Marcus Welby, M.D
Marcus Welby, M.D.
A popular and groundbreaking medical melodrama, Marcus Welby, M.D. aired on ABC for seven seasons, from September 1969 until May 1976, with Robert Young in the title role. A star of the silver screen and well-known for his role as Jim Anderson on Father Knows Best, the sixty-two-year-old Young returned to television after a seven-year retirement to play Welby.
The plots of the hour-long weekly series revolved around the medical cases of Dr. Marcus Welby, a kind-hearted family doctor who ran his office out of his home in Santa Monica, California, and was associated with the Family Practice Center at Lang Memorial Hospital. Welby had an old-school work ethic and treated his patients with respect. After suffering a mild coronary, Welby hired a younger associate, Dr. Steven Kiley (James Brolin), to help him with his workload. Unlike the conservative Welby, Dr. Kiley was a handsome ladies' man who rode his motorcycle to make house calls. Although a generation gap existed between Kiley and Welby, the two doctors shared the same heart of gold. Receptionist and nurse, Consuela Lopez (Elena Verdugo), ran their office.
Much of the appeal of the program surfaced in the way that Welby treated his patients. In 1965 President Lyndon B. Johnson signed the Medicare Bill, raising many questions about the degree and quality of health care offered in the United States. Americans worried that they were going to be lost in the bureaucracy of the medical system and that their health would suffer for it. Marcus Welby allayed these fears of depersonalization.
Although Dr. Welby was supposed to be general practitioner, he treated much more than the common cold. The program spearheaded medical issues that raised social, moral, and ethical questions. Welby and Kiley treated ailments such as sickle cell anemia, autism, drug addiction, organ transplants, leukemia, LSD side effects, and mental retardation. Marcus Welby, M.D. even dealt with issues such as abortion and interracial marriage, both controversial topics in the early 1970s.
Little was revealed about Dr. Welby's private life, even though much of the show was filmed in his home/office. There was no Mrs. Welby. In both the pilot film, which aired in March 1969, and during the first season, Marcus Welby had a lady friend, Myrna Sherwood (Anne Baxter); this character was dropped. It was not until the last season that Welby's married daughter, Sandy (Ann Schedeen), and grandson, Phil (Gavin Brendan), appeared on the series.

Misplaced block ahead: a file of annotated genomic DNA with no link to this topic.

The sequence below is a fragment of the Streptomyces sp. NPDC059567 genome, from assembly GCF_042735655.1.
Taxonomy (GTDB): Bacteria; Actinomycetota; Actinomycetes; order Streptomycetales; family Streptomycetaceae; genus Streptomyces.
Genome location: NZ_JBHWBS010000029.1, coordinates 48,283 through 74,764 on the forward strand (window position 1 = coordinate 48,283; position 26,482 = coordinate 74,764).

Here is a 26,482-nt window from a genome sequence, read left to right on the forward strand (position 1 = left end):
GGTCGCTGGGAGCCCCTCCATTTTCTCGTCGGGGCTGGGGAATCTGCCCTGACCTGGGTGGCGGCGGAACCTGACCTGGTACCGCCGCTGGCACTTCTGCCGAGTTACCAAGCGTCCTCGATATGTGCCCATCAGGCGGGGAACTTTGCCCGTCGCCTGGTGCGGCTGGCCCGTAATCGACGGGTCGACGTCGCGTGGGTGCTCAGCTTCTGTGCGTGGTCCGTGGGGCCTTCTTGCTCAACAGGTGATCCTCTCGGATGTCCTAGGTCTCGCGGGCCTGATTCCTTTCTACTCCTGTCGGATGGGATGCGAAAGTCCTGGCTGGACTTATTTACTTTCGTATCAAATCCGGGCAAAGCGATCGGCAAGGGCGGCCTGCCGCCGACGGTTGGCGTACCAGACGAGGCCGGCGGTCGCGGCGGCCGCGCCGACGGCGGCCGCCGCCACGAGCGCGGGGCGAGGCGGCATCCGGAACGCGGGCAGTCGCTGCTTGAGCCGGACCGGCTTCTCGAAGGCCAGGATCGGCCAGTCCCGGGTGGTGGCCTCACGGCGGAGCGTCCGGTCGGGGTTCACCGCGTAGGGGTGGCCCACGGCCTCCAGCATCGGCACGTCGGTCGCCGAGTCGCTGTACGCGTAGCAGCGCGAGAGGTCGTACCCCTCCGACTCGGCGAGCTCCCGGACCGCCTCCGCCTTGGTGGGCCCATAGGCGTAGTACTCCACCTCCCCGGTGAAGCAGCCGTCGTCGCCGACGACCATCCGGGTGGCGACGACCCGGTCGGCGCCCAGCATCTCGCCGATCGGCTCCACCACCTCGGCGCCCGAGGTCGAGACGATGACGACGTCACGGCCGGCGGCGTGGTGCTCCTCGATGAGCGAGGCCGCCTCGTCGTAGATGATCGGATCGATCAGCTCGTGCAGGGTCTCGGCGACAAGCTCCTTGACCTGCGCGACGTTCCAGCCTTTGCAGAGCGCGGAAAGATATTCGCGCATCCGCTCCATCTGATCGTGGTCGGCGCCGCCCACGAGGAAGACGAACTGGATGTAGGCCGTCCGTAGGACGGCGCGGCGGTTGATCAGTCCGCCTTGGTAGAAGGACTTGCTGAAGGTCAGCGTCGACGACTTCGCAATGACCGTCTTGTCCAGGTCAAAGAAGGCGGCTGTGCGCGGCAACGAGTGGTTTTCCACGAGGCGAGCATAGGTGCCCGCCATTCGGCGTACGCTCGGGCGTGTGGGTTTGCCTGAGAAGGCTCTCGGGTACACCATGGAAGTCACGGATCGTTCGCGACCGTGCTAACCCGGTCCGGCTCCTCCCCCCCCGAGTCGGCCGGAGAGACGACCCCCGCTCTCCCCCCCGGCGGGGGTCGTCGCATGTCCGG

Romance was saved for the dapper Dr. Kiley. Kiley found a love interest in Janet Blake, the public relations director of Hope Memorial Hospital. They were wed on the episode that aired on October 21, 1975.
Marcus Welby, M.D. was a popular and highly rated series. Many attribute its success to the fact that for the first two years it ran against less appealing programming: a CBS news documentary and often against similar type of programming on NBC. Nonetheless, Marcus Welby, M.D. was ranked the top television show during the 1970/71 season and continued to win a plethora of awards, including a Golden Globe for best television drama and an Emmy. The character of Marcus Welby was resurrected for the last time in the 1984 television movie, The Return of Marcus Welby, M.D. Dr. Kiley did not appear in that feature.
Brooks, Tim, and Earle March, editors. The Complete Directory to Prime Time Network TV Shows, 1946-Present. New York, Ballantine Books, 1981.
Brown, Les. Les Brown's Encyclopedia of Television. 3rd ed. Detroit, Gale Research, 1992.
McNeil, Alex. Total Television: A Comprehensive Guide to Programming from 1948-1980. New York, Penguin Books, 1980.
Steinberg, Cobbett S. TV Facts. New York, Facts on File, Inc., 1980.
Terrance, Vincent. The Complete Encyclopedia of Television Programs, 1947-1976. New York, A.S. Barnes, 1976.
"Marcus Welby, M.D." St. James Encyclopedia of Popular Culture. . Encyclopedia.com. (March 19, 2019). https://www.encyclopedia.com/media/encyclopedias-almanacs-transcripts-and-maps/marcus-welby-md
"Marcus Welby, M.D." St. James Encyclopedia of Popular Culture. . Retrieved March 19, 2019 from Encyclopedia.com: https://www.encyclopedia.com/media/encyclopedias-almanacs-transcripts-and-maps/marcus-welby-md
Encyclopedia.com gives you the ability to cite reference entries and articles according to common styles from the Modern Language Association (MLA), The Chicago Manual of Style, and the American Psychological Association (APA).
Within the “Cite this article” tool, pick a style to see how all available information looks when formatted according to that style. Then, copy and paste the text into your bibliography or works cited list.
Because each style has its own formatting nuances that evolve over time and not all information is available for every reference entry or article, Encyclopedia.com cannot guarantee each citation it generates. Therefore, it’s best to use Encyclopedia.com citations as a starting point before checking the style against your school or publication’s requirements and the most-recent information available at these sites:
Modern Language Association
The Chicago Manual of Style
American Psychological Association
- Most online reference entries and articles do not have page numbers. Therefore, that information is unavailable for most Encyclopedia.com content. However, the date of retrieval is often important. Refer to each style’s convention regarding the best way to format page numbers and retrieval dates.
- In addition to the MLA, Chicago, and APA styles, your school, university, publication, or institution may have its own requirements for citations. Therefore, be sure to refer to those guidelines when editing your bibliography or works cited list.